Neuron-glia distribution of gold particles for GluR1 and GluR4. Electron microscopic (EM) identification of PF and CF synapses on PCs was based on defined criteria (Mugnaini, 1972; Palay and Chan-Palay, 1974; Altman and Bayer, 1997; Zhao et al., 1998; Rubio and Soto, 2001). PF-PC synapses have small and globular axonal varicosities containing a loose collection of round synaptic vesicles. These varicosities form asymmetrical synapses (gray type I) with the spines of spiny branchlets of PC dendrites. CF varicosities are large, filled with round clear synaptic vesicles, and form asymmetrical synapses with dendritic spines and larger dendritic shafts of PCs. They differ from PF not only in the locus of termination but also in that synaptic vesicles are less regular in their shape, size, and distribution (Altman and Bayer, 1997). Synapses that could not be clearly identified by the above criteria were not included in the analysis. BG processes were identified by their irregular, stellate shape and by the presence of glycogen granules and bundles of intermediate filaments in a relatively clear cytoplasm (Palay and Chan-Palay, 1974; Peters et al., 1991; Rubio and Soto, 2001).
Quantitative evaluation of GluR1 and GluR4 receptor immunolabeling. The distribution and relative density of the GluR1 and GluR4 subunit immunolabeling in the BG was determined for 124 synapses (PF, 100; CF, 24) and 120 synapses (PF, 100; CF, 20), respectively. A total of 230 (GluR1) and 243 (GluR4) gold particles were counted. The distance between the center of each gold particle and the outer leaflet of the BG plasma membrane facing and not facing the presynaptic ending and/or dendritic spine was measured. The neuron-glial cell axis was divided into 5 nm bins, and each gold particle was assigned to one bin. All gold particles located within 180 nm from the outer leaflet of the BG membrane were included in the analysis. In addition, the linear density of gold particles was computed using NIH Scion Image for each BG profile by dividing the number of gold particles in a BG profile by the membrane length of that profile. The average linear density was computed across all profiles.
To determine the distribution of clusters of gold particles at BG membranes we divided the gold particles in two groups, those formed by one or two and by three to six particles. The percentage of the two groups was related to the total population of gold particles (GluR1, n = 215 gold particles; GluR4, n = 150). The Student's t test (two-tailed sample assuming unequal variances) was used to determine the significance (p < 0.05) of the sample.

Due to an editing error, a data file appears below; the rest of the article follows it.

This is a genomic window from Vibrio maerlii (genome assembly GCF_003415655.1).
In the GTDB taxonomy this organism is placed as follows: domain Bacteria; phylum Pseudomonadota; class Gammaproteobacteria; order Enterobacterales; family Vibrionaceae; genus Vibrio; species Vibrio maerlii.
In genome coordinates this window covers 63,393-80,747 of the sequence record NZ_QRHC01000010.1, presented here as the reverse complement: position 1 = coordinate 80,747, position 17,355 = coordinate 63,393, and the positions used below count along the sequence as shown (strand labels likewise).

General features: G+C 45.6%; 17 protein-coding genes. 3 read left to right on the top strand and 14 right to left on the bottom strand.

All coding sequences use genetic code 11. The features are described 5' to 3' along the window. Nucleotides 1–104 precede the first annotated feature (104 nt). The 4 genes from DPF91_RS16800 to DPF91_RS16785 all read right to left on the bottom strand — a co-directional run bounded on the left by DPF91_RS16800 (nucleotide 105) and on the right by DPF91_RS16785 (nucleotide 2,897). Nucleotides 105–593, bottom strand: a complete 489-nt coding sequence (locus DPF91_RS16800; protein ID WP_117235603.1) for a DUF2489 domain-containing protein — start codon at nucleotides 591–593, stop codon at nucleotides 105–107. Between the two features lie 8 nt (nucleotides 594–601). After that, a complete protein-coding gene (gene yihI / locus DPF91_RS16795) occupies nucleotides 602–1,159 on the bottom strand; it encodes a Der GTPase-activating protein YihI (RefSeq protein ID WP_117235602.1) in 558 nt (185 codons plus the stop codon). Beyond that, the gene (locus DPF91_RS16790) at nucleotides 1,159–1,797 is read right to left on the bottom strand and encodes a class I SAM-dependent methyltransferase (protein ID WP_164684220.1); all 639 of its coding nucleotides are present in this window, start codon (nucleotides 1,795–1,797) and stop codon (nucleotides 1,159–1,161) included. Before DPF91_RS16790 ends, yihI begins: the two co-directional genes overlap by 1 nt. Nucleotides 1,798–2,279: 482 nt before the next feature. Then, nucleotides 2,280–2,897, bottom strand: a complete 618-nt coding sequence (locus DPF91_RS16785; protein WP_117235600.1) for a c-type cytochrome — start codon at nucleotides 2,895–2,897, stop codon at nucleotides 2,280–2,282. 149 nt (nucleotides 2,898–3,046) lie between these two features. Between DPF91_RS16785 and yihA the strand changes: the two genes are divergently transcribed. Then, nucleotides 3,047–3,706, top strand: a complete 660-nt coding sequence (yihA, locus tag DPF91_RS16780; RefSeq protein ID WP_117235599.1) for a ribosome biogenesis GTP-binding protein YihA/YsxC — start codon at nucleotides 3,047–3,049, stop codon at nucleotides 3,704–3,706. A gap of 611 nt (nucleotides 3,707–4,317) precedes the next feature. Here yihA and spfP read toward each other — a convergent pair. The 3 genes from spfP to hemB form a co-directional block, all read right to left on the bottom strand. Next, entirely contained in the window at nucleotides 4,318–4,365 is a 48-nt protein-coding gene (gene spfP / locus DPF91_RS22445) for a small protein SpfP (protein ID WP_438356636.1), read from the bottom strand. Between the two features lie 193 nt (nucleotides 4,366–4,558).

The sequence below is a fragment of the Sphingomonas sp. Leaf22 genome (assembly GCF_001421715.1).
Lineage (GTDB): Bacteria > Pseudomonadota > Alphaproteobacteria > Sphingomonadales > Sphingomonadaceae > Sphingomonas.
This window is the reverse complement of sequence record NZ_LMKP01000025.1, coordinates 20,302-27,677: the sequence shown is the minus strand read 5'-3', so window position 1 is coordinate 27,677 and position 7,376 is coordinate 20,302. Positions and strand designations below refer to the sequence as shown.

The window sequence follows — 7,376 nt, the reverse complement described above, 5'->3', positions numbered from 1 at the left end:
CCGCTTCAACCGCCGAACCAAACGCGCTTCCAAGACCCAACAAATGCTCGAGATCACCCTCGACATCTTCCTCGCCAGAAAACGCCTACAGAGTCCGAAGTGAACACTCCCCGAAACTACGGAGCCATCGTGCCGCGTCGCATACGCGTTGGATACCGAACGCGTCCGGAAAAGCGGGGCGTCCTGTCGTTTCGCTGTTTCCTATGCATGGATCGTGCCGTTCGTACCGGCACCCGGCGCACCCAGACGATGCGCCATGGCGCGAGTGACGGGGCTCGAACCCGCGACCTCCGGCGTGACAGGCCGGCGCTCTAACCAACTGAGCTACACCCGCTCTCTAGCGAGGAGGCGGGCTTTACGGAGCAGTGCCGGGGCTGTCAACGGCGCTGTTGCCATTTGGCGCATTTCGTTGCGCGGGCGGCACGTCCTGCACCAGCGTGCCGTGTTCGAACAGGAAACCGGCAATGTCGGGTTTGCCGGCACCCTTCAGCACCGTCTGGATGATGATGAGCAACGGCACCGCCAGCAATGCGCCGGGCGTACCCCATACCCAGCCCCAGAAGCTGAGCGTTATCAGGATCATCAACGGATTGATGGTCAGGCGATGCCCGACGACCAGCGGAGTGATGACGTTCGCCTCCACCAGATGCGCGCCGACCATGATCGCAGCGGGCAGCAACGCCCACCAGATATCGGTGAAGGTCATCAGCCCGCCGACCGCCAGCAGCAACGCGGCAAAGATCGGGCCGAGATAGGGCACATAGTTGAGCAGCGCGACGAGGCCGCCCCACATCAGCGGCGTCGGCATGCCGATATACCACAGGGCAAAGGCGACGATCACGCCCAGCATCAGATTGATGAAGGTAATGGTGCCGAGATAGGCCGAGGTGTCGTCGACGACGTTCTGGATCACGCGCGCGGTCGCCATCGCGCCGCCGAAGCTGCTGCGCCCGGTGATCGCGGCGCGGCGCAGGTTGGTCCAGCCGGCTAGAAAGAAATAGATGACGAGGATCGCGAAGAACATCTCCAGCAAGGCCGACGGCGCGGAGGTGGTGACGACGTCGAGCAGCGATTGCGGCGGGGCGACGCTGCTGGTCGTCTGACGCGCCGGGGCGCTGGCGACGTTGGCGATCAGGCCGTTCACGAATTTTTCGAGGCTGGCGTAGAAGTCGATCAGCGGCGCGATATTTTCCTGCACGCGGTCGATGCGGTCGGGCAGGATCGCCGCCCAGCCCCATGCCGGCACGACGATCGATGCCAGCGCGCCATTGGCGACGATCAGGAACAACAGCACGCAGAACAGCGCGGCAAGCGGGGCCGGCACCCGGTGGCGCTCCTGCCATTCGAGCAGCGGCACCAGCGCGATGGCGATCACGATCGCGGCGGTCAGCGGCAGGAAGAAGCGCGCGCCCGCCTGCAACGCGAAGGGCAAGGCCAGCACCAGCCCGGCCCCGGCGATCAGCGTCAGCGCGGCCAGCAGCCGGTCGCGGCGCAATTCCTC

Neuron-glia plasma membrane distance. Both immersion-fixed cerebella and perfusion-fixed cerebella followed by freeze substitution (as described above) were used to compare the extracellular distance between BG and PF membrane appositions and the width of PF-PC synaptic clefts. Only synapses with well defined synaptic clefts and appositions with well defined plasma membranes were analyzed (n = 50 for each condition). Measurements were taken randomly along lengths of BG-PF appositions and within synaptic clefts (six measurements per apposition/cleft). NIH Scion Image software was used for all measurements. Electron micrographs were taken at 50,000× magnification with a Philips 300M TEM and scanned at a resolution of 1600 dpi using an Epson Expression 1680 scanner.
Quantal events in PCs and BGs have similar time courses
Quantal events evoked by stimulation of either CFs or PFs were recorded from PCs of juvenile rats (P18-P22) in acute cerebellar slices at ∼32-35°C (Fig. 1A,B). To observe quantal events after CF stimulation, Sr2+ was substituted for extracellular Ca2+ (Xu-Friedman and Regehr, 2000). Asynchronous, as well as synchronous, release occurs from PFs in physiological Ca2+ concentrations (Atluri and Regehr, 1998). We used single or multiple CF or PF stimuli to induce asynchronous release.
Quantal events were similarly evoked in BGs in the presence of CTZ (200 μm) (Fig. 1C,D). We have shown that BG quanta evoked in the presence of CTZ were slower than those in control solutions (Matsui and Jahr, 2003) but occurred with higher frequency because of the increased peak open probability of AMPA receptors in CTZ (Dzubay and Jahr, 1999). Despite the slowing of BG quanta by CTZ, the rise times of quanta in BGs and PCs (in the absence of CTZ) were similar, although the peak conductance of BG events was less than one-half of that of events in PCs (Fig. 1E). The following experiments were done to determine the amplitude and the time course of the glutamate transient underlying quanta recorded in BGs.
Kinetic properties of BG AMPA receptors in outside-out patches
AMPA receptor currents in outside-out patches from BGs were activated with rapid applications of glutamate in the presence of CTZ to block AMPA receptor desensitization (32-35°C). The dose-response relationship of glutamate activation of BG AMPA receptors was obtained by applying a range of concentrations of glutamate (Fig. 2A). The AMPA receptor responses were fitted with the Hill equation (Fig. 2B) scaled by the maximum open probability (POmax) determined below. The EC50 was ∼248 μm and 10 mm glutamate produced a saturating response. As expected of ligand-gated ion channels, higher concentrations of glutamate evoked currents with shorter rise times but had no effect on their decay times (Fig. 2C). Based on the relationship between the 20-80% rise time and the glutamate concentration (Fig. 2D), patch responses evoked by ∼4-6 mm of glutamate would give a 20-80% rise time similar to the rise time of the quantal response (∼192-224 μs). However, this comparison results in an upper estimate of the glutamate transient underlying the quantal events, because extremely short pulses of a wide range of glutamate concentrations will result in responses with similar kinetics, although very different peak PO values. We therefore examined the PO, the single-channel conductance (γ), and the density of BG AMPA receptors.